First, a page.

How to conduct research for your nonfiction book

Jul 21, 2020

If you are a first-time nonfiction writer, you may want to do research to make your book more credible or more persuasive to your specific readers.

Or you may not.

If you’re a writer who knows your topic inside and out, you may not need research. That is perfectly acceptable.

There are only a couple of reasons why you may want to add sources and citations to make your book more compelling or more impactful. In the first instance, additional data or expert opinions can boost an author’s credibility if they are writing a scientific or technical book. Or the second reason to do research: an author might know their industry inside and out, but have just a few knowledge gaps that they need to fill in to strengthen their key points.

Whatever you decide, don’t use research as an excuse for not completing your manuscript. If you need to augment your knowledge base with complementary research, use the following suggestions to build a stronger, more convincing book. Most importantly, you’ll want to perform your research without wasting time. 

  1. Before you start writing anything, you need to be clear on your audience and your message. Positioning your book is essential to your success. Once you understand who your readers are and how your message will help them, you can start putting together an outline. Your outline is the best guide to follow so you don’t waste time on research you don’t need. Your outline should inform you where your information gaps are and what other sources you may need to fill in.

    If you don’t know your subject well enough to figure out your positioning and create a solid outline, you may not be ready to write that book.

  2. Go through your outline and locate where you know you need more information. Next to each item or topic, jot down ways you might find that info.
    • Ask an expert
    • Find a book on the topic
    • Locate a website run by experts
    • Published white papers

  3. Read other books in your genre
    If you want to delve deeply into a topic, books can be your best resource.
    They’re the most reliable because they’ve been edited, fact-checked, and vetted. Competing books and books in your genre are a good place to start. Check out bibliographies or footnotes in other books as a jumping off point for your own research. Most times, there’s no need to buy every book, but simply browse their table of contents to see if they are useful. I can almost always find books I need at my local library. I’ve also done research at nearby universities or colleges. Research librarians at public libraries and at universities love sharing their knowledge and they are brilliant at offering suggestions.

  4. Talk to experts
    Make sure you have an informed list of questions for your expert. There’s nothing more annoying than getting peppered with questions that show little insight into the topic at hand. Get some background on your experts. Read their blogs, learn the basics before you query them.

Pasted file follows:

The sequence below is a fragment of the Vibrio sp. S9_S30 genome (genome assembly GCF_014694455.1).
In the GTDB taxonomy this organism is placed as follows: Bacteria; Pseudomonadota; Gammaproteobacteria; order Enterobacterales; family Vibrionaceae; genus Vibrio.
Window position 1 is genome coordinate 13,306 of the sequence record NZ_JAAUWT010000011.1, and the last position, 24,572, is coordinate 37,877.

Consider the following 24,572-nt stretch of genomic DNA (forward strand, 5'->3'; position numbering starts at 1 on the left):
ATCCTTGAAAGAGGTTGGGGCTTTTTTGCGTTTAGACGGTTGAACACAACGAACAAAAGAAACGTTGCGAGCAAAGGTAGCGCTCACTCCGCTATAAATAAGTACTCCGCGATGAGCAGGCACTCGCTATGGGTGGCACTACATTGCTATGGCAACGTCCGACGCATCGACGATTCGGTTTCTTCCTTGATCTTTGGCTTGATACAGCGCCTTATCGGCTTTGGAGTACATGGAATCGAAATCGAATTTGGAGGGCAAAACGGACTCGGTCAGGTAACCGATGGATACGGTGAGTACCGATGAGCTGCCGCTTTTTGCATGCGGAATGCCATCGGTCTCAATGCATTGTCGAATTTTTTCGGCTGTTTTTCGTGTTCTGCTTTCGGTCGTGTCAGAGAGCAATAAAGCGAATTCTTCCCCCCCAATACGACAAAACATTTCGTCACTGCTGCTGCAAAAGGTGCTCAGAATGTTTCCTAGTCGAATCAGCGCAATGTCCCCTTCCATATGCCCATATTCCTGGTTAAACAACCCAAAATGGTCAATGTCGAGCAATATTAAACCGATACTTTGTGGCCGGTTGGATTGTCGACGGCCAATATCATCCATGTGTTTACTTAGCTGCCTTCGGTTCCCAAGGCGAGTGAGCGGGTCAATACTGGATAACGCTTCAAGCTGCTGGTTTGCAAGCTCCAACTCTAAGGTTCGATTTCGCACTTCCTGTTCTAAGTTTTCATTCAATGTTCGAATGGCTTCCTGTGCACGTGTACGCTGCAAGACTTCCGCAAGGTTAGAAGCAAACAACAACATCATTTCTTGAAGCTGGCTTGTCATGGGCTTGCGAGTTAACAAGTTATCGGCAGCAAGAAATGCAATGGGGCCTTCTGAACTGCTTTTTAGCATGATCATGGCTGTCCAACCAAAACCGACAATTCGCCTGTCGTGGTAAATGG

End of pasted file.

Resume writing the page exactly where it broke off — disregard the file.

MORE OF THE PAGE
5. Collect surveys and data
    This will apply to a very few books, so don’t assume you need this type of info. But, if you want to back up a point you’re making, survey data might work. Just remember that data cannot be copyrighted, so you can use data numbers as long as you give credit to the author. But if you want to use graphs or infographics, they are copyright protected and you’d have to get permission. You could also conduct your own survey with any number of online tools like SurveyMonkey. These software tools are fine for informal purposes, but if you require a lot of data, or need more statistics, it’s probably better to hire professionals to create surveys to mine the data.

  6. Stay organized
    Organize your research as you go. Don’t rely on your memory. Create folders and subfolders on your computer where you can store everything related to your book. This is where you can use your outline. In each folder, collect pdfs, notes, or images relevant to that section. Give files clear, concise names and put them in the right place so you can find them again when you need them.

    Be sure to note the author’s name, title of the book or article where it appeared, date published and/or page number or hyperlink. If you collect photocopies or notes, label them the same way. Some writers use programs like Scrivener, Evernote, or Notion that allow you to collect references, notes, and even drafts in one place. They save you from having to create your own system. However you decide to organize your research, start at the beginning and follow through. It will save you time and stress later down the line.

  7. Don’t use “Research” as an excuse to avoid writing your book!
    Your outline is your best guide. Once it’s filled in, you can probably STOP RESEARCHING! Remember, the goal of your research is to support your claims or to fill in knowledge gaps. Simply make your case, don’t overwhelm your readers with facts.

  8. Write your first draft
    When you think you’ve done enough research, start writing your first draft. If you find you’re missing pieces of info, make a note of it. You can go back and fill in later. Once you start writing, stop the research. You want to get a flow of ideas going without interruptions. First drafts give way to many more versions where you can leave notes and fill in later. Don’t stop writing-- turn off your inner critic, and stay on track.

    Remember your mission: use research only to boost credibility or fill in your knowledge gaps. Don't use it as an excuse to procrastinate on writing your book!